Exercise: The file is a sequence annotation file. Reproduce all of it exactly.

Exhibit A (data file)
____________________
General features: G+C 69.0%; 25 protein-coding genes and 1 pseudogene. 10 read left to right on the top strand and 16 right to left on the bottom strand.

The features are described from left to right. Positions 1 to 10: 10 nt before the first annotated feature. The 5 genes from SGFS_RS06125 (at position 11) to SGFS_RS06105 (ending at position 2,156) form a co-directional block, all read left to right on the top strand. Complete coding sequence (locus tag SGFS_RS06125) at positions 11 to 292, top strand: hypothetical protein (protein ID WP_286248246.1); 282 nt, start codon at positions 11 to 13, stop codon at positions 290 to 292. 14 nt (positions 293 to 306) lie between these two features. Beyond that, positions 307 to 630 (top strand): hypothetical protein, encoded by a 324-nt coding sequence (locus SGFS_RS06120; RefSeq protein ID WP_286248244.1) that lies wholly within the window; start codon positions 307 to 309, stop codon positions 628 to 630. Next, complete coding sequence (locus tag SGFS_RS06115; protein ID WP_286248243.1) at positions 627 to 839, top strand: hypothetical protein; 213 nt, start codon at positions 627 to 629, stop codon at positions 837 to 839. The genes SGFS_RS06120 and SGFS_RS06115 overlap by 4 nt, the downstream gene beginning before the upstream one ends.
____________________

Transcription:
General features: G+C 69.0%; 25 protein-coding genes and 1 pseudogene. 10 read left to right on the top strand and 16 right to left on the bottom strand.

The features are described from left to right. Positions 1 to 10: 10 nt before the first annotated feature. The 5 genes from SGFS_RS06125 (at position 11) to SGFS_RS06105 (ending at position 2,156) form a co-directional block, all read left to right on the top strand. Complete coding sequence (locus tag SGFS_RS06125) at positions 11 to 292, top strand: hypothetical protein (protein ID WP_286248246.1); 282 nt, start codon at positions 11 to 13, stop codon at positions 290 to 292. 14 nt (positions 293 to 306) lie between these two features. Beyond that, positions 307 to 630 (top strand): hypothetical protein, encoded by a 324-nt coding sequence (locus SGFS_RS06120; RefSeq protein ID WP_286248244.1) that lies wholly within the window; start codon positions 307 to 309, stop codon positions 628 to 630. Next, complete coding sequence (locus tag SGFS_RS06115; protein ID WP_286248243.1) at positions 627 to 839, top strand: hypothetical protein; 213 nt, start codon at positions 627 to 629, stop codon at positions 837 to 839. The genes SGFS_RS06120 and SGFS_RS06115 overlap by 4 nt, the downstream gene beginning before the upstream one ends.